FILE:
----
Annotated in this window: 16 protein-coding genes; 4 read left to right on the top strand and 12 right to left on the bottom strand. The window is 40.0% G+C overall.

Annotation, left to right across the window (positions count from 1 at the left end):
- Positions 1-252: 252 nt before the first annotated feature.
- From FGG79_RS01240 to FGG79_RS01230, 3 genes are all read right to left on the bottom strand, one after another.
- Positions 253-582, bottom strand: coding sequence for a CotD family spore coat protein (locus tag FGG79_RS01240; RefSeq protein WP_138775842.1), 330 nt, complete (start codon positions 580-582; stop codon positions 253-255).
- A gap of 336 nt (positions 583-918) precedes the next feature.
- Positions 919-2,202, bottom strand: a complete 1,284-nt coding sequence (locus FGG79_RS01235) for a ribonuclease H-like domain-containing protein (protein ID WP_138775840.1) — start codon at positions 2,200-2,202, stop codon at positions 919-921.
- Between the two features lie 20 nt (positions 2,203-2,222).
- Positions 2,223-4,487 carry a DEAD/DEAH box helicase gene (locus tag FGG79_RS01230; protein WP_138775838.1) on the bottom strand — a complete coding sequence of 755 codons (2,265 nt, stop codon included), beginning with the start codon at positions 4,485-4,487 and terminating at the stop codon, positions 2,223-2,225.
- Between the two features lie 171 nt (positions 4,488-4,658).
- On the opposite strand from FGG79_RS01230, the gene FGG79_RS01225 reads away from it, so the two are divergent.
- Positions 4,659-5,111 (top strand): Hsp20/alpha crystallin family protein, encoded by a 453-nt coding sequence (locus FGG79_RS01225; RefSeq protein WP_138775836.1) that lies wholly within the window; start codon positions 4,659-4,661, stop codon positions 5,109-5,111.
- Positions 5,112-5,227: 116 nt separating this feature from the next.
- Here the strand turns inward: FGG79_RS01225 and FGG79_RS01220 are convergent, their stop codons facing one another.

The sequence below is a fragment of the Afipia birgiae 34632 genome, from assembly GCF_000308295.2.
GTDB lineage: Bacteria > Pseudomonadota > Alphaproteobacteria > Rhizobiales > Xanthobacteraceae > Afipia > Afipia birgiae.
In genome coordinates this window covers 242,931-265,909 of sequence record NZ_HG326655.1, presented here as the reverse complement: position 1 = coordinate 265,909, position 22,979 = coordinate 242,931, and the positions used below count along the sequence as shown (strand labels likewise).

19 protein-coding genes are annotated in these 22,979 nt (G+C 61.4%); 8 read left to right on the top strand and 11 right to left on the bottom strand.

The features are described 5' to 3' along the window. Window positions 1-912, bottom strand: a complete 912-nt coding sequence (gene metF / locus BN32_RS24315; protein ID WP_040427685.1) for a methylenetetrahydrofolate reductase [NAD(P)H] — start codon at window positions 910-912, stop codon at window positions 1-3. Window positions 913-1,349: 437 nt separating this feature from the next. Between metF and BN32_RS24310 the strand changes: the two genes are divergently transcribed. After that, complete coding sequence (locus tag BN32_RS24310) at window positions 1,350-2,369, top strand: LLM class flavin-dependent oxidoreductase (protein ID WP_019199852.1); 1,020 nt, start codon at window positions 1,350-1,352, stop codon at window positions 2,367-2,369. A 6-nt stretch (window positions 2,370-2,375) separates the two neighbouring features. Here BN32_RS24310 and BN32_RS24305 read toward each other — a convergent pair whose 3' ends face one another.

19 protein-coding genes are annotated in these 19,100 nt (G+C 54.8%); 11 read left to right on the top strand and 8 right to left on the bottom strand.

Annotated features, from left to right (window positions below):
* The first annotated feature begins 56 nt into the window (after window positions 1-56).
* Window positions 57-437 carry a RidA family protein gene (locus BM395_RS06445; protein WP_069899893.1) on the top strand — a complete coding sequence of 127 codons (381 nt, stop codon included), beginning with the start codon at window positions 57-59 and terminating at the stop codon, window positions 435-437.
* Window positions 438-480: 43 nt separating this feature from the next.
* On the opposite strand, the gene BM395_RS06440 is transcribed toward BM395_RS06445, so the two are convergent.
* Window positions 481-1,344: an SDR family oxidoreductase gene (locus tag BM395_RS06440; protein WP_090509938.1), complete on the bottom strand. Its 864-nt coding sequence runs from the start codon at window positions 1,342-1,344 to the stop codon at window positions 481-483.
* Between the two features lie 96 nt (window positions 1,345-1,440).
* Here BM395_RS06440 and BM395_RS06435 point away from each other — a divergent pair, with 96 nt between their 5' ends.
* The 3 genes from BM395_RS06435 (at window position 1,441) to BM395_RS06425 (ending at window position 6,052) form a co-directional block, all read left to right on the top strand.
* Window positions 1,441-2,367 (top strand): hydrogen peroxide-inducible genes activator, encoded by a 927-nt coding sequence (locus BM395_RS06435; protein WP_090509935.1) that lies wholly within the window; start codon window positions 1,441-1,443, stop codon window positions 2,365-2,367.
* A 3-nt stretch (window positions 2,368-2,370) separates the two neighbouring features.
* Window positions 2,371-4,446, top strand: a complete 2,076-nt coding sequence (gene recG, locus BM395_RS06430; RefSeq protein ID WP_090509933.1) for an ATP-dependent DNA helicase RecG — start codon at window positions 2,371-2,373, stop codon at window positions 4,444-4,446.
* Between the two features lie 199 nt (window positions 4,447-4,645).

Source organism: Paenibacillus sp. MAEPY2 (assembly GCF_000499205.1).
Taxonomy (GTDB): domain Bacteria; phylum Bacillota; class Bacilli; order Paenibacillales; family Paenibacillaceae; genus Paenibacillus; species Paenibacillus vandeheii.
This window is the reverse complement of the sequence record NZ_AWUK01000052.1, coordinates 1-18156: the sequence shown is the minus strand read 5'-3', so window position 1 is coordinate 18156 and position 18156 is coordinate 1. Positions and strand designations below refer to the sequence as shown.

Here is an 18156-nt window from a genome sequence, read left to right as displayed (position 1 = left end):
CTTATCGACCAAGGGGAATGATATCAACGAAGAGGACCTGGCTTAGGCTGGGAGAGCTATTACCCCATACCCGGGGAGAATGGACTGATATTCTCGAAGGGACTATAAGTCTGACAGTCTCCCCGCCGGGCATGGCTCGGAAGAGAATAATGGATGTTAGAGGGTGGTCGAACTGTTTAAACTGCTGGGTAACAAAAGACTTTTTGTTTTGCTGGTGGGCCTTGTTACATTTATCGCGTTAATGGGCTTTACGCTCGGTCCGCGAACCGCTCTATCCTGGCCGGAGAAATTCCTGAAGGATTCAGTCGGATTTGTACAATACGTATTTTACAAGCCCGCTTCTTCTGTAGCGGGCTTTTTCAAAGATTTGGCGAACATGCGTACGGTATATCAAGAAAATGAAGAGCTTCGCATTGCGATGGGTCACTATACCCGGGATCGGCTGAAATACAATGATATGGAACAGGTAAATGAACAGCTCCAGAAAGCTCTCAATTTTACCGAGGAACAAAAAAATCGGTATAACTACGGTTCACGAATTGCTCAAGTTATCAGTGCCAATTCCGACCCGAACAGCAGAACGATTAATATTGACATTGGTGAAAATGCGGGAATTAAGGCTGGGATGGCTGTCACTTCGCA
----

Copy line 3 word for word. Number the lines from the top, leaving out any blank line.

- Positions 1-252: 252 nt before the first annotated feature.